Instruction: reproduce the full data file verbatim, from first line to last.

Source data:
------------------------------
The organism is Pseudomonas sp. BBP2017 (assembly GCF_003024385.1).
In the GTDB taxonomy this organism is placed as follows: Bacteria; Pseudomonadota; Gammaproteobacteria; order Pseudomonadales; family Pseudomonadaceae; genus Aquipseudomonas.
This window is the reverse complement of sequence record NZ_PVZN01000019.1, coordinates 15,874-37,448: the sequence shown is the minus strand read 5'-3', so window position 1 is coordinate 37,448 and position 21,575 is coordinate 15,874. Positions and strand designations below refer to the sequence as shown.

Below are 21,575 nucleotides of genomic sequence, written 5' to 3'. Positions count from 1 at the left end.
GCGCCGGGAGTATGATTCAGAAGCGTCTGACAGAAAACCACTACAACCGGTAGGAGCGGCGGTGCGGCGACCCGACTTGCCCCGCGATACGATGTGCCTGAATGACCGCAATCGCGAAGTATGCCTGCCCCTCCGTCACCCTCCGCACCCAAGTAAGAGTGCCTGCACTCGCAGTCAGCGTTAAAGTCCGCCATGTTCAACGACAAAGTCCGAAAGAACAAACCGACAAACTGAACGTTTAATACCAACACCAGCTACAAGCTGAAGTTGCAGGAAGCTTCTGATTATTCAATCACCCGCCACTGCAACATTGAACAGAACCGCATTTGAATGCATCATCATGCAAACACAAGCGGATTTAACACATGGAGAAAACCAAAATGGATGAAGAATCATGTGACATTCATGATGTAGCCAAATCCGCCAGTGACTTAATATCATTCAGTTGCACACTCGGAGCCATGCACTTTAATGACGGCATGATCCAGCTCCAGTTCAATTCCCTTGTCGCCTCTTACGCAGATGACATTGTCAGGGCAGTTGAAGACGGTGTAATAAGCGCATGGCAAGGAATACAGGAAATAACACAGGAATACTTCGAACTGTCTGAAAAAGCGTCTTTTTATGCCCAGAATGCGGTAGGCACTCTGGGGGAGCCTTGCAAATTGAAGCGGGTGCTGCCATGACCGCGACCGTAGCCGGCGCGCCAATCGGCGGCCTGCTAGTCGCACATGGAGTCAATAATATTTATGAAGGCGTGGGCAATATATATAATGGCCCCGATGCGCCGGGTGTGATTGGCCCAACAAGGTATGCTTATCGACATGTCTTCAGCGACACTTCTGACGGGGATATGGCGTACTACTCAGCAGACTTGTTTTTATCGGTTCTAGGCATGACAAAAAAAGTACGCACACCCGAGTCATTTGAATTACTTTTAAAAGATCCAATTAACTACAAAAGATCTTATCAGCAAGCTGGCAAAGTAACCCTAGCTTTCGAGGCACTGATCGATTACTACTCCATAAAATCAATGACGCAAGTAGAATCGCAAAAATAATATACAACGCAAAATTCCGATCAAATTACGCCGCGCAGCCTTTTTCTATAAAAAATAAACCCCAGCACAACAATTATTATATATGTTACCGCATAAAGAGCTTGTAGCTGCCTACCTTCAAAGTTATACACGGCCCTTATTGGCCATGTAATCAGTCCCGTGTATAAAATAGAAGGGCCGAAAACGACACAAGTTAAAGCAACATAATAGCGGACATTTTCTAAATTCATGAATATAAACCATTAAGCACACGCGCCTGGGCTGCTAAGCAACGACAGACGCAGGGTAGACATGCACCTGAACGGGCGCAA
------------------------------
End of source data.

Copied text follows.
The organism is Pseudomonas sp. BBP2017 (assembly GCF_003024385.1).
In the GTDB taxonomy this organism is placed as follows: Bacteria; Pseudomonadota; Gammaproteobacteria; order Pseudomonadales; family Pseudomonadaceae; genus Aquipseudomonas.
This window is the reverse complement of sequence record NZ_PVZN01000019.1, coordinates 15,874-37,448: the sequence shown is the minus strand read 5'-3', so window position 1 is coordinate 37,448 and position 21,575 is coordinate 15,874. Positions and strand designations below refer to the sequence as shown.

Below are 21,575 nucleotides of genomic sequence, written 5' to 3'. Positions count from 1 at the left end.
GCGCCGGGAGTATGATTCAGAAGCGTCTGACAGAAAACCACTACAACCGGTAGGAGCGGCGGTGCGGCGACCCGACTTGCCCCGCGATACGATGTGCCTGAATGACCGCAATCGCGAAGTATGCCTGCCCCTCCGTCACCCTCCGCACCCAAGTAAGAGTGCCTGCACTCGCAGTCAGCGTTAAAGTCCGCCATGTTCAACGACAAAGTCCGAAAGAACAAACCGACAAACTGAACGTTTAATACCAACACCAGCTACAAGCTGAAGTTGCAGGAAGCTTCTGATTATTCAATCACCCGCCACTGCAACATTGAACAGAACCGCATTTGAATGCATCATCATGCAAACACAAGCGGATTTAACACATGGAGAAAACCAAAATGGATGAAGAATCATGTGACATTCATGATGTAGCCAAATCCGCCAGTGACTTAATATCATTCAGTTGCACACTCGGAGCCATGCACTTTAATGACGGCATGATCCAGCTCCAGTTCAATTCCCTTGTCGCCTCTTACGCAGATGACATTGTCAGGGCAGTTGAAGACGGTGTAATAAGCGCATGGCAAGGAATACAGGAAATAACACAGGAATACTTCGAACTGTCTGAAAAAGCGTCTTTTTATGCCCAGAATGCGGTAGGCACTCTGGGGGAGCCTTGCAAATTGAAGCGGGTGCTGCCATGACCGCGACCGTAGCCGGCGCGCCAATCGGCGGCCTGCTAGTCGCACATGGAGTCAATAATATTTATGAAGGCGTGGGCAATATATATAATGGCCCCGATGCGCCGGGTGTGATTGGCCCAACAAGGTATGCTTATCGACATGTCTTCAGCGACACTTCTGACGGGGATATGGCGTACTACTCAGCAGACTTGTTTTTATCGGTTCTAGGCATGACAAAAAAAGTACGCACACCCGAGTCATTTGAATTACTTTTAAAAGATCCAATTAACTACAAAAGATCTTATCAGCAAGCTGGCAAAGTAACCCTAGCTTTCGAGGCACTGATCGATTACTACTCCATAAAATCAATGACGCAAGTAGAATCGCAAAAATAATATACAACGCAAAATTCCGATCAAATTACGCCGCGCAGCCTTTTTCTATAAAAAATAAACCCCAGCACAACAATTATTATATATGTTACCGCATAAAGAGCTTGTAGCTGCCTACCTTCAAAGTTATACACGGCCCTTATTGGCCATGTAATCAGTCCCGTGTATAAAATAGAAGGGCCGAAAACGACACAAGTTAAAGCAACATAATAGCGGACATTTTCTAAATTCATGAATATAAACCATTAAGCACACGCGCCTGGGCTGCTAAGCAACGACAGACGCAGGGTAGACATGCACCTGAACGGGCGCAA